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The right medicine
Published on 7 February 2013
When Mumbai-based filmmaker Dylan Mohan Gray set out to record the story of what he calls the "biggest crime of the century", little did he imagine that his stark tale of "medicine, monopoly and malice" would travel this far. But Fire in the Blood, his feature-length documentary on how Big Pharma multinationals and powerful western government blocked access to low-cost anti-retroviral (ARV) drugs for AIDS patients in the developing world, has done just that.
For the film was the only Indian production to be screened at the recent Sundance Film Festival, the most prestigious event for independent cinema around the globe. It was one of 12 films screened in the World Documentary category at Sundance, which also featured two other documentaries with links to India including the award-winning American film, Blood Brother.
Awards notwithstanding, Fire in the Blood got rave "must-see" reviews at Sundance. And Gray still can't get over the huge response that it drew at its six screenings, all to packed halls, in Utah. "We had waiting lines outsides cinemas. Sundance is the place where films are launched and made. So it was an honour to be here. And the response was gratifying especially since we spent five-and-a-half years to make the film," says Gray.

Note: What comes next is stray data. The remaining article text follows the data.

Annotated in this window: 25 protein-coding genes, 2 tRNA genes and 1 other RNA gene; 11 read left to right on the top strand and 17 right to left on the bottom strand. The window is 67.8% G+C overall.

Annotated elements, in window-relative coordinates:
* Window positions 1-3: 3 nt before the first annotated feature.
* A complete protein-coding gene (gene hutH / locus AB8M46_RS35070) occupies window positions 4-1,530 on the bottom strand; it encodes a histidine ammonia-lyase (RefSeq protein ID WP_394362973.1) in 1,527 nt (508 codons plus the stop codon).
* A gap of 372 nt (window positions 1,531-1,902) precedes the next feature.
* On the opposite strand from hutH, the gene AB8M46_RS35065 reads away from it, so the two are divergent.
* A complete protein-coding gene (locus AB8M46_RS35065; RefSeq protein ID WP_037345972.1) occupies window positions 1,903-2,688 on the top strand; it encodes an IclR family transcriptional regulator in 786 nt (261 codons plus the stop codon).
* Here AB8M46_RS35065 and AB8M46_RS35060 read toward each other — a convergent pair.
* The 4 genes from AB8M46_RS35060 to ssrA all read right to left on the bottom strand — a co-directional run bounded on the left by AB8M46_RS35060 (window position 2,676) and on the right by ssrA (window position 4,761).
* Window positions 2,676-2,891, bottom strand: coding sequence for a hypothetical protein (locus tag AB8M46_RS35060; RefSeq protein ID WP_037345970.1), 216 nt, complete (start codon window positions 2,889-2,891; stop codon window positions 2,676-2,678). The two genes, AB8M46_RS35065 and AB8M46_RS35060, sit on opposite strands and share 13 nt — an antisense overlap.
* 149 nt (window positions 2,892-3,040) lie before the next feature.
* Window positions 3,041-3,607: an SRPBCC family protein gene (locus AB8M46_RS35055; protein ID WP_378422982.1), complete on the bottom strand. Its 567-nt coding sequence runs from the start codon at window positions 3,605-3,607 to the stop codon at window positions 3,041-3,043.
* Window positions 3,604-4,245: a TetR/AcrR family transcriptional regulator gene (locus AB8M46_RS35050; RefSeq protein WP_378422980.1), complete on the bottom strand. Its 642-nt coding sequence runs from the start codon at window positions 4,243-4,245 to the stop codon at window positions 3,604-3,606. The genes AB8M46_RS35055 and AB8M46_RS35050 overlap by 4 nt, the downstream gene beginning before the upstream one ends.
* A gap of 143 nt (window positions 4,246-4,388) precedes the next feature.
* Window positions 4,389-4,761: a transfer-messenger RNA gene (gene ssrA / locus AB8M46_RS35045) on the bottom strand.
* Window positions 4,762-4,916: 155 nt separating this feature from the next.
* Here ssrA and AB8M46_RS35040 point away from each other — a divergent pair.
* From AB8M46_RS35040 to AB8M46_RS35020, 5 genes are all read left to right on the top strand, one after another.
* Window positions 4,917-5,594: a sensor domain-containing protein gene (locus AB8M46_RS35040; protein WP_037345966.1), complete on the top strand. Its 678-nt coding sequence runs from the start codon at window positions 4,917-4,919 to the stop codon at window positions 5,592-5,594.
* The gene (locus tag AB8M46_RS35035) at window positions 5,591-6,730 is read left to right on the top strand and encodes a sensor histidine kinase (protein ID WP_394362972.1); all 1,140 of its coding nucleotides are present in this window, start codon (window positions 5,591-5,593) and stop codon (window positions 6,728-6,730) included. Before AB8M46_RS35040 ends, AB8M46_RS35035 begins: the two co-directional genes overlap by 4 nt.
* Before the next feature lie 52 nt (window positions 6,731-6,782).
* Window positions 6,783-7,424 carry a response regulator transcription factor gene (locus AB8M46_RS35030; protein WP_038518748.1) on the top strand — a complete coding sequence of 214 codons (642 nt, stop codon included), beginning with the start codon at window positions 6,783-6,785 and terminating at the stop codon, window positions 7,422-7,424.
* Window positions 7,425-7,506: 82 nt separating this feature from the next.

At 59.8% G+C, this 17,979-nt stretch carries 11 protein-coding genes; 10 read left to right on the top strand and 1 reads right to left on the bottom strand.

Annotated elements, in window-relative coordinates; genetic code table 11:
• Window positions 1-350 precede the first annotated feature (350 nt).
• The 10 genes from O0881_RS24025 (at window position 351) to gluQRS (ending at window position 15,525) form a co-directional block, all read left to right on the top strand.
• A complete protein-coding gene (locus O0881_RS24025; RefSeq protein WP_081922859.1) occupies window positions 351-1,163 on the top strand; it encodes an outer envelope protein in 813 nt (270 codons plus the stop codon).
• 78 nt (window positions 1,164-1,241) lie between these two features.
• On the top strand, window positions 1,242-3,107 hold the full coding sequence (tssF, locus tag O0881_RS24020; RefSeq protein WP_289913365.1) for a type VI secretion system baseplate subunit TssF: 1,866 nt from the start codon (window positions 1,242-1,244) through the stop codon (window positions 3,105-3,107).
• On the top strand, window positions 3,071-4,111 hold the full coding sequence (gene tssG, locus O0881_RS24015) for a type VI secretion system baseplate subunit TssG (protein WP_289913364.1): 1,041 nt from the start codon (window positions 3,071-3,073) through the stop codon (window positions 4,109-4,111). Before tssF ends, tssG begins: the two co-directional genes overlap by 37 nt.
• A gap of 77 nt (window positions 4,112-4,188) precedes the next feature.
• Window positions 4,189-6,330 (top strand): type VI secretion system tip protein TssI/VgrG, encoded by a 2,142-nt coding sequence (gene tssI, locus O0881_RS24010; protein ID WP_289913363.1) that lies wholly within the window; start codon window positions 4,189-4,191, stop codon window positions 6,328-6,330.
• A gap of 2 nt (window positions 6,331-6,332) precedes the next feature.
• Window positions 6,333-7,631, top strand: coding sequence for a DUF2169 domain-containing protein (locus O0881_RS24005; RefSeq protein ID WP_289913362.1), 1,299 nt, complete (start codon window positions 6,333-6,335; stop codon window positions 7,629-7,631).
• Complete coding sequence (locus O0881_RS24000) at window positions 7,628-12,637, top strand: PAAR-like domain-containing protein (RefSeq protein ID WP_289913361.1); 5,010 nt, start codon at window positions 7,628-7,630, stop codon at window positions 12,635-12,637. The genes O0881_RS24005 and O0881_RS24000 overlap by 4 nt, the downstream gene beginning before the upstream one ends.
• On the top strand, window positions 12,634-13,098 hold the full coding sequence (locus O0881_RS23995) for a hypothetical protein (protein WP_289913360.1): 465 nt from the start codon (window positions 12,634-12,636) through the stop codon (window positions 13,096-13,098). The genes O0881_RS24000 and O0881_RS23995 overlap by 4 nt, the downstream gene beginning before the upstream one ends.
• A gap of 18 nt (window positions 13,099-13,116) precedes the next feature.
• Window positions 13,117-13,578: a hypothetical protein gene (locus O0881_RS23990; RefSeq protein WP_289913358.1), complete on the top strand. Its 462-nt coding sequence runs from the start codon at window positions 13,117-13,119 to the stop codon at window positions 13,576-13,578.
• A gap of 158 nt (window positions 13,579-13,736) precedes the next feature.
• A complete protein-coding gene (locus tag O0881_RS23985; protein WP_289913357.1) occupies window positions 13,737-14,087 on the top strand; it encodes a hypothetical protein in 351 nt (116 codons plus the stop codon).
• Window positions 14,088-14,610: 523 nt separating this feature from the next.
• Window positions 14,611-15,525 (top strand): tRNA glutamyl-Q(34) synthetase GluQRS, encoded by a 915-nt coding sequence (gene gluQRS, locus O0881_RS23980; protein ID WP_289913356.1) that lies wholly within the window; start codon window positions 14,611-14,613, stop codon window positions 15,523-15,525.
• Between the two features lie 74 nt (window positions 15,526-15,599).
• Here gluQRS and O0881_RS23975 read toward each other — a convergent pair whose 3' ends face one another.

Actually, Fire in the Blood is a far cry from Gray's usual world of feature films. The filmmaker, who's of Irish-Punjabi descent and who moved to Mumbai five years ago to set up his own production house, Sparkwater Productions, has worked in over two dozen countries on films ranging from The Bourne Supremacy to The Namesake. He's been assistant director to leading directors like Paul Greengrass (The Bourne Supremacy), famed British director Peter Greenaway, award-winning Turkish-German director Fatih Akin as well as Deepa Mehta and Mira Nair.
It was while shooting a feature film in Sri Lanka in 2004 that Gray first stumbled upon the story of Indian drug major Cipla's Yusuf Hamied and his struggle to take generic AIDS drugs to the developing world. "It was the first time I'd heard about the issue. It seemed a huge story yet very little had been written about it," says Gray.
So he started reading up on the subject and even met Hamied. Initially, he spoke to other documentary filmmakers to make the film and but they had other commitments. "Meanwhile, I felt the story was getting lost with the passage of time. So I decided to make the film to create a historic document of a very important story that was being lost," says Gray, who trained to be a historian.